I’m not the type of person who shares her every thought and whim and desire.
Or my food, drink, possessions, or space, but that’s not what this post is about.
Private may be a good word for it, though I usually have no trouble talking about myself when prompted. It’s more that it never occurs to me that people actually want to hear about the stuff that goes on in my head.
So I get used to keeping everything to myself. I don’t like to be the center of attention or have people examining my work anyway—I’d rather hide under my covers, to be honest—so if there’s any one emotion I’ve felt in handing over my manuscript to my beta readers, it’s pure terror.
Letting people read your work is terrifying.
It’s exciting because yes, I’ve been working on this for the past couple months and the proud mama in me is glowing with accomplishment. But it’s also extremely terrifying.
After spending so much time with my characters, all I can see are the flaws or areas where it’s lacking. I’m a perfectionist. It’s difficult for me to see the good in my work, especially when I’ve invested so much of my time and effort into it. I’m as far away from objective as you can possibly get.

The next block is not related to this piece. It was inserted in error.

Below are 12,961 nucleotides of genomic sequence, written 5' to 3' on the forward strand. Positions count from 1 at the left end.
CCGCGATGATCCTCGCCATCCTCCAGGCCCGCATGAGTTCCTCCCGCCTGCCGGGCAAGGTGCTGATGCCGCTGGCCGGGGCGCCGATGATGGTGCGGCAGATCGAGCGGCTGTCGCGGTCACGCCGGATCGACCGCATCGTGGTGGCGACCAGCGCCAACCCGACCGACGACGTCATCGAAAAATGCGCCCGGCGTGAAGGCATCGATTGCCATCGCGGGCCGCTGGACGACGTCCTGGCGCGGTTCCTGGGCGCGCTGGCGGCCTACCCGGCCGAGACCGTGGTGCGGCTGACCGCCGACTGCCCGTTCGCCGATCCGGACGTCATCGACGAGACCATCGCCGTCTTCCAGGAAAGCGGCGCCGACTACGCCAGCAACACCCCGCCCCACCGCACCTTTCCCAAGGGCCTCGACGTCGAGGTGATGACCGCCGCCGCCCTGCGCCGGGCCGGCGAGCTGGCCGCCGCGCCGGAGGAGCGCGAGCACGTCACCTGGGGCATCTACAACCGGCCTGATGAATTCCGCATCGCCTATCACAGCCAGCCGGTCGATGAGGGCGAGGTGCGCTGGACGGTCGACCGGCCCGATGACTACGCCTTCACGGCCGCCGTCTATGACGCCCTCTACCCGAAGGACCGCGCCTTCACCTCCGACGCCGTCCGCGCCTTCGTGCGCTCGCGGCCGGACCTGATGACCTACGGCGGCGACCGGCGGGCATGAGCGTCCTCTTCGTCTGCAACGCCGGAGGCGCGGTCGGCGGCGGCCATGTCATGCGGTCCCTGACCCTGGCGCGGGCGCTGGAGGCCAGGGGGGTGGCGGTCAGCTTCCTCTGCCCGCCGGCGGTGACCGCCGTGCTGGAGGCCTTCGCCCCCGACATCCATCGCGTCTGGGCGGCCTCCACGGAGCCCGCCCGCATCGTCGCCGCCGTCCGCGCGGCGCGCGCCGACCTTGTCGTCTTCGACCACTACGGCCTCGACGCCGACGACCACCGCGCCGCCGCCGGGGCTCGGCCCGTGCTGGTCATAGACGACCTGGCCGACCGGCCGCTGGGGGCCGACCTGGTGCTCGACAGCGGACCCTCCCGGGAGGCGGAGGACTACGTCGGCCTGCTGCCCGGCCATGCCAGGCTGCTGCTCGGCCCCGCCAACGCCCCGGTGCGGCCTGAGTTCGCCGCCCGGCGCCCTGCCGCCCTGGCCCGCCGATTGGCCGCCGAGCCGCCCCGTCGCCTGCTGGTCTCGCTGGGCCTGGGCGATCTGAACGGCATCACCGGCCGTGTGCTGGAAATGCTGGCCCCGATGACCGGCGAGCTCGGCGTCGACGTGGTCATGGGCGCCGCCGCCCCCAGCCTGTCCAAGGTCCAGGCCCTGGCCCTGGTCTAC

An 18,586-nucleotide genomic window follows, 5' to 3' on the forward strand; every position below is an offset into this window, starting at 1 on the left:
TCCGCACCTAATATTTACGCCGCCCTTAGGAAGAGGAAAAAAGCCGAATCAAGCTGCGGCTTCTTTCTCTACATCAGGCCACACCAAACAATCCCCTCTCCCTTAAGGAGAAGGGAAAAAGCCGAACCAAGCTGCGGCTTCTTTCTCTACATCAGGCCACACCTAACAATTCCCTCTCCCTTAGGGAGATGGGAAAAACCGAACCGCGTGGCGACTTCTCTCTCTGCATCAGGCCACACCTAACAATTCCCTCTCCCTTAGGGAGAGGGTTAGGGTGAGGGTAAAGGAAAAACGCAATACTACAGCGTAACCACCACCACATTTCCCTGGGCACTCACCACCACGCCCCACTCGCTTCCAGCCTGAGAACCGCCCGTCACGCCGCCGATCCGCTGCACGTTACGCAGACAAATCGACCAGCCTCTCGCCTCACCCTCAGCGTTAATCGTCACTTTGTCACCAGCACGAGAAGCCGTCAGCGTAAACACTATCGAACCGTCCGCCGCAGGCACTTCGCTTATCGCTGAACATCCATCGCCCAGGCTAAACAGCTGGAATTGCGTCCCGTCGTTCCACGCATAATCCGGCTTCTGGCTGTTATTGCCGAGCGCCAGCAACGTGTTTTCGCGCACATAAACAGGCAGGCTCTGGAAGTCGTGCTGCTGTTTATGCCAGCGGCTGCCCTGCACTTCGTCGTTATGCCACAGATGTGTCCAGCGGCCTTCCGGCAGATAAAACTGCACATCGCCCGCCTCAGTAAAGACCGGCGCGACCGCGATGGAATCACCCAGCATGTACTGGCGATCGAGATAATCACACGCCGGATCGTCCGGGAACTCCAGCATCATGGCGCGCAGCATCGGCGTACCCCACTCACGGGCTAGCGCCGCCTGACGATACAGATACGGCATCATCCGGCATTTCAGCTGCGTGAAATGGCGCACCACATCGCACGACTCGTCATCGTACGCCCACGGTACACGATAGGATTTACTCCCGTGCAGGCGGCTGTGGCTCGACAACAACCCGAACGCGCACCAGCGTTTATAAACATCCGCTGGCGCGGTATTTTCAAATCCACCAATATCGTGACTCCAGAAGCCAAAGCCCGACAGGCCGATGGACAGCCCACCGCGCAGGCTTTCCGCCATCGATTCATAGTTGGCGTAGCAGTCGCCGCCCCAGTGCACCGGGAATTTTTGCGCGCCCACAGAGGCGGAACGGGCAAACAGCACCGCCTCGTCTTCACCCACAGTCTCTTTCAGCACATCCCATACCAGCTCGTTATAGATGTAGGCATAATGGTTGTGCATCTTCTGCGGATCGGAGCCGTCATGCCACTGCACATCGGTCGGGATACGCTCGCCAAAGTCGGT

My character has a moment, at the very beginning of the book, where she pauses before opening something. Not because she’s afraid of what she’ll find, but because in that moment—the moment right before she opens it—anything can happen. Anything. And that’s what writing and self-editing feels like. Before you hand it over to someone, it could be anything. Amazing. Awful. Suspenseful. Predictable.
By opening the drawer—by sending my manuscript off—everything becomes painfully and wonderfully real.
And that’s terrifying. Because, dude, what if it sucks?
But the longer I go without sharing my writing, the less likely I am to share it. I doubt I’m the only writer to fall into this trap. Seeing the good and positive and amazing in ourselves is difficult. Seeing the bad is easy. Too easy.
Which is why, no matter how terrifying it is to share my writing with others, I know I have to. Because when my insecurities shout at me that I’m a terrible writer and that I’m going to fail miserably, that’s precisely when I have to give them the middle finger and keep going.
You will never know what you can accomplish until you take a risk.